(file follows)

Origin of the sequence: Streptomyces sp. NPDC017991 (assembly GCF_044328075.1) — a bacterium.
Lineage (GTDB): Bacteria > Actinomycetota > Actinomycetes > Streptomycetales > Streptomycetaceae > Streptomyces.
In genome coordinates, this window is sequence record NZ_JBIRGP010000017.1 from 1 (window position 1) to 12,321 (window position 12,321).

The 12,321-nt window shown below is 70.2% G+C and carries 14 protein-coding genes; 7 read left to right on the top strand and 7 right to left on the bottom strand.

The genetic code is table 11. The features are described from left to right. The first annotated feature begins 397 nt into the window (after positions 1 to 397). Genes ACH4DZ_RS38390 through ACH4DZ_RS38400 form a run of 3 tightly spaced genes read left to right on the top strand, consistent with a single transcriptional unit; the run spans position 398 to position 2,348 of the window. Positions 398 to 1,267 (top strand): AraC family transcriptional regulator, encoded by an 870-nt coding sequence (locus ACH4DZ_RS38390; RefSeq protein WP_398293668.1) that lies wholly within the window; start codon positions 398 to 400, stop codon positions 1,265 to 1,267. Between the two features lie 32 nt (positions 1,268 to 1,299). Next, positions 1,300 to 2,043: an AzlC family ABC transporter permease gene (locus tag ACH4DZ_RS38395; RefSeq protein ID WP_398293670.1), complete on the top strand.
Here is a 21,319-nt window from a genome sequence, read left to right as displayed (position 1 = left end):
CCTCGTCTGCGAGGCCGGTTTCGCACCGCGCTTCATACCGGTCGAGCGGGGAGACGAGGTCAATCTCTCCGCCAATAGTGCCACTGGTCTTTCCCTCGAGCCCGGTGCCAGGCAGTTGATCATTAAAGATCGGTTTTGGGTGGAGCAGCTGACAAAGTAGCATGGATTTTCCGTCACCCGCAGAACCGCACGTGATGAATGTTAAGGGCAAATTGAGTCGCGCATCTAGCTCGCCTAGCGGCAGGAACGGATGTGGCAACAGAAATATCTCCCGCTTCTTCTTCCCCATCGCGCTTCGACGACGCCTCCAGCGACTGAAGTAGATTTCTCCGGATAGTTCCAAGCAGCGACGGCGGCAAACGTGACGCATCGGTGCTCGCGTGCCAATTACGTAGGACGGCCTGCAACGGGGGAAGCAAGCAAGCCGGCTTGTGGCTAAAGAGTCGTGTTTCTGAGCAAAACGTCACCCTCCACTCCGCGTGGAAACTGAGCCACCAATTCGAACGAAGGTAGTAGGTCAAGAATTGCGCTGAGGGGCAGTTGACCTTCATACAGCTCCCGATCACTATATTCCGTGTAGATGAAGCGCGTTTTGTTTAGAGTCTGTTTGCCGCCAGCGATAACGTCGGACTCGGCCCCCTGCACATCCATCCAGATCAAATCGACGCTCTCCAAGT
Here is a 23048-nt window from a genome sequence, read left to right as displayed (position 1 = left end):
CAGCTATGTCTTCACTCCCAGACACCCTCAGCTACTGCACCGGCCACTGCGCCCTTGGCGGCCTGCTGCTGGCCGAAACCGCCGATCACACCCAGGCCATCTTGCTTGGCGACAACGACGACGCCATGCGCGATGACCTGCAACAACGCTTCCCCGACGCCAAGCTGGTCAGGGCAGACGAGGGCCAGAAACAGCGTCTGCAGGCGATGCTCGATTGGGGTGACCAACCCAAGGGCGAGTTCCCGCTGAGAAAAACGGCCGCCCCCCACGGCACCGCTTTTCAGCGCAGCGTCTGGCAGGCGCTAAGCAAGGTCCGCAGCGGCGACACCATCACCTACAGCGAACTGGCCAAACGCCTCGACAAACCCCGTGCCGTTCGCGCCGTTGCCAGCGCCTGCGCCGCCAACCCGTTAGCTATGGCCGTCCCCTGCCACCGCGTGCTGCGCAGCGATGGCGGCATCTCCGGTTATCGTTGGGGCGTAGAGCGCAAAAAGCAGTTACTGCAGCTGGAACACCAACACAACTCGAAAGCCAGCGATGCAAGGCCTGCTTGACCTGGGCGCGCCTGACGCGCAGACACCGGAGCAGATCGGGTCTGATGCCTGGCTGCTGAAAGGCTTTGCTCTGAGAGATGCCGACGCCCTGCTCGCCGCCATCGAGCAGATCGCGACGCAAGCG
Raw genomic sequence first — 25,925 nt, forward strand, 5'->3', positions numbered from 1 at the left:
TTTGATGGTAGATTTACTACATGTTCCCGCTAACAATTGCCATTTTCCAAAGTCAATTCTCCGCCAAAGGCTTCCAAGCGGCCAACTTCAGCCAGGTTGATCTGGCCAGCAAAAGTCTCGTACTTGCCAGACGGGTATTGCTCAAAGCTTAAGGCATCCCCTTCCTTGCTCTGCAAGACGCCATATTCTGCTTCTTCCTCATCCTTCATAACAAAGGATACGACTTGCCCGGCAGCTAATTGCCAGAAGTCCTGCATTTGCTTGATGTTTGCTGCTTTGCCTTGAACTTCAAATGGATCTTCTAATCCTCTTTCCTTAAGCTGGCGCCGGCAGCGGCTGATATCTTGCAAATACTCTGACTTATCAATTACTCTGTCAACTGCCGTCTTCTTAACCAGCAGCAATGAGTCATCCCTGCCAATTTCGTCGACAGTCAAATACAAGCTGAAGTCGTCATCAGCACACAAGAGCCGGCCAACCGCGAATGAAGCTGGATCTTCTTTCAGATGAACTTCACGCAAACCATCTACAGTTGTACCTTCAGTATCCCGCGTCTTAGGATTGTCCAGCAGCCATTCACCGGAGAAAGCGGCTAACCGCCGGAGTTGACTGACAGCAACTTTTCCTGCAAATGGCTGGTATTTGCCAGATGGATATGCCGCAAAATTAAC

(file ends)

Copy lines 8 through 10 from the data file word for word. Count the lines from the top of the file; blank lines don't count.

Here is a 23048-nt window from a genome sequence, read left to right as displayed (position 1 = left end):
CAGCTATGTCTTCACTCCCAGACACCCTCAGCTACTGCACCGGCCACTGCGCCCTTGGCGGCCTGCTGCTGGCCGAAACCGCCGATCACACCCAGGCCATCTTGCTTGGCGACAACGACGACGCCATGCGCGATGACCTGCAACAACGCTTCCCCGACGCCAAGCTGGTCAGGGCAGACGAGGGCCAGAAACAGCGTCTGCAGGCGATGCTCGATTGGGGTGACCAACCCAAGGGCGAGTTCCCGCTGAGAAAAACGGCCGCCCCCCACGGCACCGCTTTTCAGCGCAGCGTCTGGCAGGCGCTAAGCAAGGTCCGCAGCGGCGACACCATCACCTACAGCGAACTGGCCAAACGCCTCGACAAACCCCGTGCCGTTCGCGCCGTTGCCAGCGCCTGCGCCGCCAACCCGTTAGCTATGGCCGTCCCCTGCCACCGCGTGCTGCGCAGCGATGGCGGCATCTCCGGTTATCGTTGGGGCGTAGAGCGCAAAAAGCAGTTACTGCAGCTGGAACACCAACACAACTCGAAAGCCAGCGATGCAAGGCCTGCTTGACCTGGGCGCGCCTGACGCGCAGACACCGGAGCAGATCGGGTCTGATGCCTGGCTGCTGAAAGGCTTTGCTCTGAGAGATGCCGACGCCCTGCTCGCCGCCATCGAGCAGATCGCGACGCAAGCG
Raw genomic sequence first — 25,925 nt, forward strand, 5'->3', positions numbered from 1 at the left: